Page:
reason that their vulgar atrocities deserved the highest punishment.
They were not graceful villains like Claud Duval, that hero of the mob,
who is said--but by disinterested witnesses--to have quite charmed the
victims while he broke two of the commandments. Thus William Carter,
smuggler and murderer, was executed and hung up in chains near Rake, on
the Portsmouth road, in 1749.[53] Four others, concerned in the same
crime, were similarly gibbeted. One of the leg pieces of Carter’s
irons is in the collection of Lady Dorothy Nevill. Implicated in this
affair--namely, the robbery of the Custom House at Poole, and the
murder of Mr. Galley and Mr. Chater--was William Jackson. He, also, was
condemned to be hung, and gibbeted in chains; but the poor wretch was
so ill, and horror-struck when they measured him for his irons, that he
died of fright. His body was thrown into a hole near Carter’s gibbet. A
memorial stone, with a long inscription recording the crime in which so
many suffered, was set up on the spot in 1749, and still remains.

Under the pressure of a belief in the extraordinary delusion of
witchcraft, a harmless and aged couple at Tring,--who had been removed
from the workhouse to the church for safety,--were seized and so
shockingly handled and ducked by a mob at Long Marston, near Tring, in
1751, that the woman, Ruth Osborne, died on the spot. The ringleader,
Thomas Colley, was tried at Hertford, when the revolting particulars of
the barbarities were proved. He was taken for execution to Gubblecote
Cross, in Long Marston parish, thirty miles from Hertford, and so great
was the infatuation, and sympathy for the man who had “destroyed an old
wicked woman that had done so much mischief by her witchcraft,” that a
strong escort of horse was necessary. The body of Colley was afterwards
hung in chains on the same gallows, the people of Long Marston, many
of whom were present at the murder, having petitioned against the
gibbeting near their houses.[54]

Chapter VII.

By this time, as we have seen, it had gradually become usual for the
court, in atrocious cases, to direct that the murderer’s body should
be hung upon a gibbet in chains, near the place where the fact was
committed; but this was no part of the legal judgment.[55] By an Act of
25 George II. (1752) gibbeting in chains was first legally recognized.
By this statute it was enacted that the body should, after sentence
delivered and execution done, be given to the surgeons to be dissected
and anatomized, and that the judge may direct the body to be afterwards
hung in chains, but in no wise to be buried without dissection.[56]

But still the gibbeting did not form, as it never has formed, part of
the legal sentence.[57] The judge could direct it to be carried out by
a special order to the sheriff,[58] and this was sometimes done--as we
have seen in the case of Mr. Penny’s murder in 1741--on the petition
of the relatives of the deceased. The theory was that the body was at
the disposal of the Crown, and that an order to hang in chains would be
granted on application to the proper authorities. This _post-mortem_
revengement was thought to be a singular great comfort to the relatives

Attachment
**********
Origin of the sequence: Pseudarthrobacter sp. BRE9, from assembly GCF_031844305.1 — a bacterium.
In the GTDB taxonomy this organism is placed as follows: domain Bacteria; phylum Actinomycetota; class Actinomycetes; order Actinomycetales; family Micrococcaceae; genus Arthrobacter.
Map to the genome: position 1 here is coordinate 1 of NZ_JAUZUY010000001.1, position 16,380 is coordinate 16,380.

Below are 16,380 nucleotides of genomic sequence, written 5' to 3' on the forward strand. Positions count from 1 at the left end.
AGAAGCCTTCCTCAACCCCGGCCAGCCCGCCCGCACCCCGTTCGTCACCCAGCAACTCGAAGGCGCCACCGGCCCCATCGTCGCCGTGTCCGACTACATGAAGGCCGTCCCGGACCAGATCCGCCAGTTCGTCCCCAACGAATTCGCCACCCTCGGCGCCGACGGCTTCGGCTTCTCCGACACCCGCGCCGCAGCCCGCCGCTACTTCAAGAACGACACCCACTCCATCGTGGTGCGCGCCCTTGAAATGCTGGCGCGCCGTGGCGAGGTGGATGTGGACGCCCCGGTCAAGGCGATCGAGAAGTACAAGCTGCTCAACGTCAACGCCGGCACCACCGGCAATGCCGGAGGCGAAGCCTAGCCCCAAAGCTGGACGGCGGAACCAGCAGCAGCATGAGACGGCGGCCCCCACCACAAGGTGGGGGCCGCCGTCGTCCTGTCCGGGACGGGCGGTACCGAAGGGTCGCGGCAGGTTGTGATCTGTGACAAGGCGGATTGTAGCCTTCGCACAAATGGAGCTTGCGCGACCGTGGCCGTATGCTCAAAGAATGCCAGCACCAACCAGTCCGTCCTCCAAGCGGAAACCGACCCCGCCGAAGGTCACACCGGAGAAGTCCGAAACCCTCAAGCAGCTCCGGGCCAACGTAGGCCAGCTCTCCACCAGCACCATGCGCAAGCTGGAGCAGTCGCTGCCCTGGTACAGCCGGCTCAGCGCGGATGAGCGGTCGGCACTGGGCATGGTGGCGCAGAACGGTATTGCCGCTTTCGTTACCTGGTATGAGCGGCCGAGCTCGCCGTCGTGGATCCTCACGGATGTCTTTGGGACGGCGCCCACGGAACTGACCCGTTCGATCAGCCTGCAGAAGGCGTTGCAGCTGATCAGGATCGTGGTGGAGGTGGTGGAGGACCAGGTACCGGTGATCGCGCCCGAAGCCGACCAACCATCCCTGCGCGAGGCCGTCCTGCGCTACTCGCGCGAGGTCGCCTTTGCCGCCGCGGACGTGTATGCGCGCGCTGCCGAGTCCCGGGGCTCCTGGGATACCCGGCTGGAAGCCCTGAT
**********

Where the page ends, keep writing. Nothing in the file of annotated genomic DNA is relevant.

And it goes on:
of the murdered man. The Roman law also permitted the murderer’s body
to remain on the gibbet after execution, as a comfortable sight to
the relatives of the deceased:--“Famosos latrones, in his locis, ubi
graffati sunt, furca figendos placuit: ut et conspictu deterreantur
alii, et solatio sit cognatis interemptorum.”[59]

The Act of 1752 seems to have cleared the way considerably, and from
this date gibbetings rapidly increased. It may here be recalled that
the idea of being gibbeted was ever a very terrifying one to the
sufferer, and many a strong man who had stood fearless under the dread
sentence broke down when he was measured for his irons. We may inquire
a little what was in prospect for the caitiff that made the iron so to
enter into his soul.

At Newgate, which no doubt gave the example to other prisons, it was
the custom, after execution, to convey the body into a place grimly
called “the Kitchen.” Here stood a caldron of boiling pitch, and into
this the carcass was thrown. It was shortly after withdrawn, placed in
the chains, and these cold-rivetted--truly enough “fast bound in misery
and iron.” We can picture the brutal work, with, no doubt, the coarse
jesting, when the dead malefactor was finally rivetted up in what was
called “his last suit.”

      “’Twas strange, ’twas passing strange;
    ’Twas pitiful, ’twas wondrous pitiful.”[60]

Occasionally the bodies were put into sacks, and so hung up. In France
also, men in the fifteenth century were drowned in sacks of leather;
hence the term “gens de sac et de corde” for evilly-disposed persons at
the present day.

It is well known--for there is frequent allusion to it in the
literature of the time--that travellers approaching London and other
large cities, in the last century, were offended, both in sight and
in other ways, by the number of dingy, dead, iron-bound bodies that
welcomed them. In remote parts a gibbet had the effect of diverting the
slender traffic--at least when night set in. Belated wayfarers were
grieved by the horrid grating sound as the body in the iron frame swung
creaking to and fro. Thus Shakespeare:--

    “Against the senseless winds shall grin in vain,
    Who in contempt shall hiss at thee again.”[61]

And in the daytime these odd features in an English landscape often
proved an attraction to flippant sporting men.

On the banks of the Thames, opposite Blackwall, hung the bodies of